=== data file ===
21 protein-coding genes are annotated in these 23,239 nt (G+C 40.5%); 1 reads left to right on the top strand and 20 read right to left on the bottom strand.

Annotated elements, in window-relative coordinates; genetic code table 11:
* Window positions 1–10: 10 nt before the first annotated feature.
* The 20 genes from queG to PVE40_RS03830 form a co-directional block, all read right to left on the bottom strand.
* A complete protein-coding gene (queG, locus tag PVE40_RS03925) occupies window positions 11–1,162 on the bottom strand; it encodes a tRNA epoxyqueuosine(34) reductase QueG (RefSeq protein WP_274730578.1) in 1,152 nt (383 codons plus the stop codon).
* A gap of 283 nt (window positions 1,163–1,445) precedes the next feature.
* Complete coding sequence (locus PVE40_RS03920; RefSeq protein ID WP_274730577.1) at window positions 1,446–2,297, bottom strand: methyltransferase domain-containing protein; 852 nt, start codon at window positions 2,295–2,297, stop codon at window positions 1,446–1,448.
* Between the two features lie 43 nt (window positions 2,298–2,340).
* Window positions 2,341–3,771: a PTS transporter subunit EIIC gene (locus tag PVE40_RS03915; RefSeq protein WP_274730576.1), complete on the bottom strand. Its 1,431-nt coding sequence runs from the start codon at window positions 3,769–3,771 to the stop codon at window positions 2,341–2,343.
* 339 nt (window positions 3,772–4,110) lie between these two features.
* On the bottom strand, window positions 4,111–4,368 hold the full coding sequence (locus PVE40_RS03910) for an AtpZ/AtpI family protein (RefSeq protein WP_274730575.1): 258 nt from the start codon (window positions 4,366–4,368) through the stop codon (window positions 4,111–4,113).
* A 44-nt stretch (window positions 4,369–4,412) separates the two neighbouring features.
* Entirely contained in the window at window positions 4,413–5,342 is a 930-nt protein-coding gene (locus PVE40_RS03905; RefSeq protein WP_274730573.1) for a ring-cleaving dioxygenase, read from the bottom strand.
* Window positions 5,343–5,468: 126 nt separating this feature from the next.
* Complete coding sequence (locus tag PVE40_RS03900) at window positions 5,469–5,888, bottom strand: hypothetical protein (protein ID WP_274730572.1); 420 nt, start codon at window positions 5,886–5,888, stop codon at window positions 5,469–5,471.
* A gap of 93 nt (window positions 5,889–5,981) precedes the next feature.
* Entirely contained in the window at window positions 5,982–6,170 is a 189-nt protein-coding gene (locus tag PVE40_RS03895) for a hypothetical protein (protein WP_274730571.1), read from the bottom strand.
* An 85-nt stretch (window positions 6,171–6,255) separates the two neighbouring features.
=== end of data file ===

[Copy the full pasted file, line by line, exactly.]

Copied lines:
21 protein-coding genes are annotated in these 23,239 nt (G+C 40.5%); 1 reads left to right on the top strand and 20 read right to left on the bottom strand.

Annotated elements, in window-relative coordinates; genetic code table 11:
* Window positions 1–10: 10 nt before the first annotated feature.
* The 20 genes from queG to PVE40_RS03830 form a co-directional block, all read right to left on the bottom strand.
* A complete protein-coding gene (queG, locus tag PVE40_RS03925) occupies window positions 11–1,162 on the bottom strand; it encodes a tRNA epoxyqueuosine(34) reductase QueG (RefSeq protein WP_274730578.1) in 1,152 nt (383 codons plus the stop codon).
* A gap of 283 nt (window positions 1,163–1,445) precedes the next feature.
* Complete coding sequence (locus PVE40_RS03920; RefSeq protein ID WP_274730577.1) at window positions 1,446–2,297, bottom strand: methyltransferase domain-containing protein; 852 nt, start codon at window positions 2,295–2,297, stop codon at window positions 1,446–1,448.
* Between the two features lie 43 nt (window positions 2,298–2,340).
* Window positions 2,341–3,771: a PTS transporter subunit EIIC gene (locus tag PVE40_RS03915; RefSeq protein WP_274730576.1), complete on the bottom strand. Its 1,431-nt coding sequence runs from the start codon at window positions 3,769–3,771 to the stop codon at window positions 2,341–2,343.
* 339 nt (window positions 3,772–4,110) lie between these two features.
* On the bottom strand, window positions 4,111–4,368 hold the full coding sequence (locus PVE40_RS03910) for an AtpZ/AtpI family protein (RefSeq protein WP_274730575.1): 258 nt from the start codon (window positions 4,366–4,368) through the stop codon (window positions 4,111–4,113).
* A 44-nt stretch (window positions 4,369–4,412) separates the two neighbouring features.
* Entirely contained in the window at window positions 4,413–5,342 is a 930-nt protein-coding gene (locus PVE40_RS03905; RefSeq protein WP_274730573.1) for a ring-cleaving dioxygenase, read from the bottom strand.
* Window positions 5,343–5,468: 126 nt separating this feature from the next.
* Complete coding sequence (locus tag PVE40_RS03900) at window positions 5,469–5,888, bottom strand: hypothetical protein (protein ID WP_274730572.1); 420 nt, start codon at window positions 5,886–5,888, stop codon at window positions 5,469–5,471.
* A gap of 93 nt (window positions 5,889–5,981) precedes the next feature.
* Entirely contained in the window at window positions 5,982–6,170 is a 189-nt protein-coding gene (locus tag PVE40_RS03895) for a hypothetical protein (protein WP_274730571.1), read from the bottom strand.
* An 85-nt stretch (window positions 6,171–6,255) separates the two neighbouring features.